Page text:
Adobe SHAREAdobe today released a beautiful looking online service called Adobe SHARE (beta). Share can be viewed as your online document library in the clouds. You can easily upload a document and share it with others. A thumbnail and an Adobe Flash preview of most document types are automatically created and the Flash preview can be embedded in most blogs. At this point the share service requires a browser with latest version of the Adobe Flash plug-in.

Share PDFIn addition, today Adobe also released the web services for SHARE. The web services offer a simple REST based API to access Share libraries. You can use the web services to create mash-ups. In my quest to learn Ruby on Rails. I’ve written a simple application (based on the RailsSpaces book) that allows you to view your Share library using plain old HTML. I wanted to access my Share library on my iPhone (which has an excellent support for PDF and other file formats). The current mash-uphttp://web.sharepdf.com/ – is not speedy, nothing is currently cached and there are lots of other applications running on this server. You can see the source code here.

There are a couple of minor bugs in the current web services & this mash-up:

  • The XML requests cannot contain any new line characters. For now, just send your XML request as one long string with no line breaks.
  • Ruby returns the current time in seconds. Share API requires the time in mili-seconds, so consecutive calls may appear to be issued at the same time. Just add a sleep in between the calls, e.g., to insert “sleep 1” when you iterate over the list of your documents.
  • There is a typo in the API documentation, the URL to get the source document must end in src and not in source. See the definition of the method src.
  • I tweaked the site.css file and now the application shows up as a tiny thumbnail on my iPhone. Just tap on the app and iPhone will automatically zoom it.

Charting tools

July 19, 2007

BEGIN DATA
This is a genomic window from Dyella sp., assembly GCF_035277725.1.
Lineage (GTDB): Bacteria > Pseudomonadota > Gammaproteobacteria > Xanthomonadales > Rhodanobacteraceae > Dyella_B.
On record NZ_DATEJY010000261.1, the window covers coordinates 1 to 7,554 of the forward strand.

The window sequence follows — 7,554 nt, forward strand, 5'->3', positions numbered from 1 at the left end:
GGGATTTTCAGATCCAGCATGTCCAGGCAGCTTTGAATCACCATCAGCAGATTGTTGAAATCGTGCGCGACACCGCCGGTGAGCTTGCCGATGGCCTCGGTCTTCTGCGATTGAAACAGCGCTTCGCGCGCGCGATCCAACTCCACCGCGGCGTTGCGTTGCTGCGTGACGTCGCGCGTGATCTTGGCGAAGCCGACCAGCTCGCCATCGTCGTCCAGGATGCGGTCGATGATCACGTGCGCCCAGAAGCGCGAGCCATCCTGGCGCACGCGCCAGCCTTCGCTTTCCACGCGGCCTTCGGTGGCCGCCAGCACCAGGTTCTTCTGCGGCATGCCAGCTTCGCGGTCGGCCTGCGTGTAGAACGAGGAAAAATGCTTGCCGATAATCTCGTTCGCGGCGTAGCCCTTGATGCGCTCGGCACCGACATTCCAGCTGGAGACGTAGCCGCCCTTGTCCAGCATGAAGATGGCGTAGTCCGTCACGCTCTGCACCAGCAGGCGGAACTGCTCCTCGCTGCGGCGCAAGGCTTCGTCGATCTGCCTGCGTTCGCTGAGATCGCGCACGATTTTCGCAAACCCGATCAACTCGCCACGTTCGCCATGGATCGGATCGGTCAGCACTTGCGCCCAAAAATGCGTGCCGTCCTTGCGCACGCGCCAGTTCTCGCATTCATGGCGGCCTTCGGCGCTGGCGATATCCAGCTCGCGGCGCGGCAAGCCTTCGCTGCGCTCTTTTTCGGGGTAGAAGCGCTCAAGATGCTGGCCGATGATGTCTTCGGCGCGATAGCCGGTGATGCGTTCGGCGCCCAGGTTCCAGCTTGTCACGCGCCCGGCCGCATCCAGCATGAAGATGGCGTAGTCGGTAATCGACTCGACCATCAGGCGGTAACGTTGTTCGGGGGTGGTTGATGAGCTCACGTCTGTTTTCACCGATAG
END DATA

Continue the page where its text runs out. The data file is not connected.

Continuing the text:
Charting in FlashI was looking at creating a chart in Ruby so I started looking at charting libraries. I like the features of dojo, but the dojo documentation is kind of sparse and each quest for information ends up taking too long. Then came along the Flash charing tools of maani.us. It is in Flash (which at least for now means that you wont be able to use it for iPhone). The design of the maani.us is outstanding (it requires Flash 6 or above). Easy charts are quite easy to create, but hard things may be quite difficult to accomplish. For example, I want to create a timeline graph and would like to have a horizontal scrollbar. This is not possible directly in maani.us. I suppose it is possible to embed maani.us in a flash application. I’m still not sure which approach I prefer: Flash based or JavaScript based.

You need to create an XML file to describe your chart. I created the sample maani.us chart using this XML file. Here is the ruby program that created this XML.

Alternating Colors in Ruby/Rails

May 31, 2007

Alternate Colors For displaying lists it is often useful to show the rows of the list in alternating colors. Ruby on Rails makes this really easy.

  1. Define the background colors using HTML style tag.
  2. <head>
    <style>
    .even { background: #99ccff; }
    .odd { background: #cccccc; }

    </style>
    </head>